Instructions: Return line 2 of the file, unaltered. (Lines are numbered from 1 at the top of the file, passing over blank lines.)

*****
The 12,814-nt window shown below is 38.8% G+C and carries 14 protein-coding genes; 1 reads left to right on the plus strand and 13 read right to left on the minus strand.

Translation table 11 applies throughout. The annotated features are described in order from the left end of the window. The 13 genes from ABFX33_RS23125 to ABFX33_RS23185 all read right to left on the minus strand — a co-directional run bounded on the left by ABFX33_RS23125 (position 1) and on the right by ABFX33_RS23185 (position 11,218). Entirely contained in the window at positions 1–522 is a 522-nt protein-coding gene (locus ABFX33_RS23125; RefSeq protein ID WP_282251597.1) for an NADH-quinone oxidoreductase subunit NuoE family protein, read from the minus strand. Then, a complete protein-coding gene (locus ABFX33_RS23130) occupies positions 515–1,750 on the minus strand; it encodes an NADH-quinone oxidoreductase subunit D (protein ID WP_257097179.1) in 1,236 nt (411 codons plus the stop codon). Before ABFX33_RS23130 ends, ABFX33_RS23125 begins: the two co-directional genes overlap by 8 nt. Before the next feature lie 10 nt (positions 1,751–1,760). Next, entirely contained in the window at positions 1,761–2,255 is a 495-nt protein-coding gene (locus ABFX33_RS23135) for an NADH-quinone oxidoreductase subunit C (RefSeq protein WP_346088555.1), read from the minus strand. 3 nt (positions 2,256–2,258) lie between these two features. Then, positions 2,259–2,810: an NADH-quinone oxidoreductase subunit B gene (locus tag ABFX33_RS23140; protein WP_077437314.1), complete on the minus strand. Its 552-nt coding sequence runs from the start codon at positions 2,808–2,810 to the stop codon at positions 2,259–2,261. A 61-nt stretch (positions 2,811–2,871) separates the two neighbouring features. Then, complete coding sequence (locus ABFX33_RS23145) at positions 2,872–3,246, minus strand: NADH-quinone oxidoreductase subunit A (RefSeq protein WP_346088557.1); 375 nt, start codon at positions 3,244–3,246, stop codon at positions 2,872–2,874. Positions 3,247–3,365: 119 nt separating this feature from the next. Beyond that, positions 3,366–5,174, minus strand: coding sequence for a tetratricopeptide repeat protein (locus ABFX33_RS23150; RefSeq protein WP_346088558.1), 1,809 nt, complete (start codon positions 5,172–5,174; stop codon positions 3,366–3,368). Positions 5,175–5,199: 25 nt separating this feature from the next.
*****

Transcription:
Translation table 11 applies throughout. The annotated features are described in order from the left end of the window. The 13 genes from ABFX33_RS23125 to ABFX33_RS23185 all read right to left on the minus strand — a co-directional run bounded on the left by ABFX33_RS23125 (position 1) and on the right by ABFX33_RS23185 (position 11,218). Entirely contained in the window at positions 1–522 is a 522-nt protein-coding gene (locus ABFX33_RS23125; RefSeq protein ID WP_282251597.1) for an NADH-quinone oxidoreductase subunit NuoE family protein, read from the minus strand. Then, a complete protein-coding gene (locus ABFX33_RS23130) occupies positions 515–1,750 on the minus strand; it encodes an NADH-quinone oxidoreductase subunit D (protein ID WP_257097179.1) in 1,236 nt (411 codons plus the stop codon). Before ABFX33_RS23130 ends, ABFX33_RS23125 begins: the two co-directional genes overlap by 8 nt. Before the next feature lie 10 nt (positions 1,751–1,760). Next, entirely contained in the window at positions 1,761–2,255 is a 495-nt protein-coding gene (locus ABFX33_RS23135) for an NADH-quinone oxidoreductase subunit C (RefSeq protein WP_346088555.1), read from the minus strand. 3 nt (positions 2,256–2,258) lie between these two features. Then, positions 2,259–2,810: an NADH-quinone oxidoreductase subunit B gene (locus tag ABFX33_RS23140; protein WP_077437314.1), complete on the minus strand. Its 552-nt coding sequence runs from the start codon at positions 2,808–2,810 to the stop codon at positions 2,259–2,261. A 61-nt stretch (positions 2,811–2,871) separates the two neighbouring features. Then, complete coding sequence (locus ABFX33_RS23145) at positions 2,872–3,246, minus strand: NADH-quinone oxidoreductase subunit A (RefSeq protein WP_346088557.1); 375 nt, start codon at positions 3,244–3,246, stop codon at positions 2,872–2,874. Positions 3,247–3,365: 119 nt separating this feature from the next. Beyond that, positions 3,366–5,174, minus strand: coding sequence for a tetratricopeptide repeat protein (locus ABFX33_RS23150; RefSeq protein WP_346088558.1), 1,809 nt, complete (start codon positions 5,172–5,174; stop codon positions 3,366–3,368). Positions 5,175–5,199: 25 nt separating this feature from the next.